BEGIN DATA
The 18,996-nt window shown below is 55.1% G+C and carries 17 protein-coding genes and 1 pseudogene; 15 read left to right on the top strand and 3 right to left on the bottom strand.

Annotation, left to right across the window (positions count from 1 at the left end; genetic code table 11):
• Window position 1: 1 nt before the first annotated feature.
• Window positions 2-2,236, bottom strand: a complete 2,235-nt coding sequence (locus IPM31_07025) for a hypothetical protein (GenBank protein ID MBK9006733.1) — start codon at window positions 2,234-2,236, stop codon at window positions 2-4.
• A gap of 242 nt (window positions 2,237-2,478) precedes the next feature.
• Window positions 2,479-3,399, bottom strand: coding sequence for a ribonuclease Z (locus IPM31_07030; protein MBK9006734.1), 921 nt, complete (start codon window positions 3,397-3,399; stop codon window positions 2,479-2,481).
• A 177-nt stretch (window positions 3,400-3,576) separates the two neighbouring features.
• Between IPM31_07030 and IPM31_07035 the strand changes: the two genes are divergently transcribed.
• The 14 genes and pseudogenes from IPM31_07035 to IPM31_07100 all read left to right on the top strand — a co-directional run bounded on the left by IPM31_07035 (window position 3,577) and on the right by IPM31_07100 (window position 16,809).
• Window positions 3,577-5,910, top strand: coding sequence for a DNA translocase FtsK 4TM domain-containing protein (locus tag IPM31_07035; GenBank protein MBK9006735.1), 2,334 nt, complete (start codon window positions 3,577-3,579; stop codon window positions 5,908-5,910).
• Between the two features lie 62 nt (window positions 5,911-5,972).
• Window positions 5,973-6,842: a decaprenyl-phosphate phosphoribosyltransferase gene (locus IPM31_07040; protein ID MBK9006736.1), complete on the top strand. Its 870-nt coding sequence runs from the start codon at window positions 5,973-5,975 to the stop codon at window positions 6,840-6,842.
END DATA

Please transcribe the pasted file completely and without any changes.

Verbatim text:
The 18,996-nt window shown below is 55.1% G+C and carries 17 protein-coding genes and 1 pseudogene; 15 read left to right on the top strand and 3 right to left on the bottom strand.

Annotation, left to right across the window (positions count from 1 at the left end; genetic code table 11):
• Window position 1: 1 nt before the first annotated feature.
• Window positions 2-2,236, bottom strand: a complete 2,235-nt coding sequence (locus IPM31_07025) for a hypothetical protein (GenBank protein ID MBK9006733.1) — start codon at window positions 2,234-2,236, stop codon at window positions 2-4.
• A gap of 242 nt (window positions 2,237-2,478) precedes the next feature.
• Window positions 2,479-3,399, bottom strand: coding sequence for a ribonuclease Z (locus IPM31_07030; protein MBK9006734.1), 921 nt, complete (start codon window positions 3,397-3,399; stop codon window positions 2,479-2,481).
• A 177-nt stretch (window positions 3,400-3,576) separates the two neighbouring features.
• Between IPM31_07030 and IPM31_07035 the strand changes: the two genes are divergently transcribed.
• The 14 genes and pseudogenes from IPM31_07035 to IPM31_07100 all read left to right on the top strand — a co-directional run bounded on the left by IPM31_07035 (window position 3,577) and on the right by IPM31_07100 (window position 16,809).
• Window positions 3,577-5,910, top strand: coding sequence for a DNA translocase FtsK 4TM domain-containing protein (locus tag IPM31_07035; GenBank protein MBK9006735.1), 2,334 nt, complete (start codon window positions 3,577-3,579; stop codon window positions 5,908-5,910).
• Between the two features lie 62 nt (window positions 5,911-5,972).
• Window positions 5,973-6,842: a decaprenyl-phosphate phosphoribosyltransferase gene (locus IPM31_07040; protein ID MBK9006736.1), complete on the top strand. Its 870-nt coding sequence runs from the start codon at window positions 5,973-5,975 to the stop codon at window positions 6,840-6,842.